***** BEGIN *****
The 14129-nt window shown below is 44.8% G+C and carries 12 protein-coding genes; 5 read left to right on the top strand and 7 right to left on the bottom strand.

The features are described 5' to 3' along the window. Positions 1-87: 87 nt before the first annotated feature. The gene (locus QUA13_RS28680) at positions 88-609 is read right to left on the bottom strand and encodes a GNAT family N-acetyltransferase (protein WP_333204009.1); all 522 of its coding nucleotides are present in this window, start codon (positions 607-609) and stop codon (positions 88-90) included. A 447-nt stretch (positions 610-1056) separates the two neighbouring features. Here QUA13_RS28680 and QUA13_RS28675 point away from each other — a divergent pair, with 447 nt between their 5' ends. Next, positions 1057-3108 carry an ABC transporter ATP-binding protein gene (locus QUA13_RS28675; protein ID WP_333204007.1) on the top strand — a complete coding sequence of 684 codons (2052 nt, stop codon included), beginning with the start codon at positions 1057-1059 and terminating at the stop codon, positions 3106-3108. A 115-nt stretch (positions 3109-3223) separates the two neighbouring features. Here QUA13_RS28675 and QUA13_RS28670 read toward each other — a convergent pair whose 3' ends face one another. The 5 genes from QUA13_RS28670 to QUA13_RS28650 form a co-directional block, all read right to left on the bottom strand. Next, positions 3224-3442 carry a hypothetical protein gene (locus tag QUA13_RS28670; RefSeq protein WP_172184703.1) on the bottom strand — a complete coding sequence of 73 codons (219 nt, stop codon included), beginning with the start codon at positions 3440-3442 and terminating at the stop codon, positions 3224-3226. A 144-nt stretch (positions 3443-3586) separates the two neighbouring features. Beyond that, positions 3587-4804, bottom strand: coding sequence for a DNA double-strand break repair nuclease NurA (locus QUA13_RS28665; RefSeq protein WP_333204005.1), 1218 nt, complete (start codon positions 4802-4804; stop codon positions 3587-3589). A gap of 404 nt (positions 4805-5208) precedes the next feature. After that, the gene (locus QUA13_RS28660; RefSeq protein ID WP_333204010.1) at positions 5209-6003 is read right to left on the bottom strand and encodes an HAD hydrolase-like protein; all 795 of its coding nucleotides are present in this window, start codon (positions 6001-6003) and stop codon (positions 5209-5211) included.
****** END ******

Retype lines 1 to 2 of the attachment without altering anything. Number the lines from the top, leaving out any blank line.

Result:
The 14129-nt window shown below is 44.8% G+C and carries 12 protein-coding genes; 5 read left to right on the top strand and 7 right to left on the bottom strand.

The features are described 5' to 3' along the window. Positions 1-87: 87 nt before the first annotated feature. The gene (locus QUA13_RS28680) at positions 88-609 is read right to left on the bottom strand and encodes a GNAT family N-acetyltransferase (protein WP_333204009.1); all 522 of its coding nucleotides are present in this window, start codon (positions 607-609) and stop codon (positions 88-90) included. A 447-nt stretch (positions 610-1056) separates the two neighbouring features. Here QUA13_RS28680 and QUA13_RS28675 point away from each other — a divergent pair, with 447 nt between their 5' ends. Next, positions 1057-3108 carry an ABC transporter ATP-binding protein gene (locus QUA13_RS28675; protein ID WP_333204007.1) on the top strand — a complete coding sequence of 684 codons (2052 nt, stop codon included), beginning with the start codon at positions 1057-1059 and terminating at the stop codon, positions 3106-3108. A 115-nt stretch (positions 3109-3223) separates the two neighbouring features. Here QUA13_RS28675 and QUA13_RS28670 read toward each other — a convergent pair whose 3' ends face one another. The 5 genes from QUA13_RS28670 to QUA13_RS28650 form a co-directional block, all read right to left on the bottom strand. Next, positions 3224-3442 carry a hypothetical protein gene (locus tag QUA13_RS28670; RefSeq protein WP_172184703.1) on the bottom strand — a complete coding sequence of 73 codons (219 nt, stop codon included), beginning with the start codon at positions 3440-3442 and terminating at the stop codon, positions 3224-3226. A 144-nt stretch (positions 3443-3586) separates the two neighbouring features. Beyond that, positions 3587-4804, bottom strand: coding sequence for a DNA double-strand break repair nuclease NurA (locus QUA13_RS28665; RefSeq protein WP_333204005.1), 1218 nt, complete (start codon positions 4802-4804; stop codon positions 3587-3589). A gap of 404 nt (positions 4805-5208) precedes the next feature. After that, the gene (locus QUA13_RS28660; RefSeq protein ID WP_333204010.1) at positions 5209-6003 is read right to left on the bottom strand and encodes an HAD hydrolase-like protein; all 795 of its coding nucleotides are present in this window, start codon (positions 6001-6003) and stop codon (positions 5209-5211) included.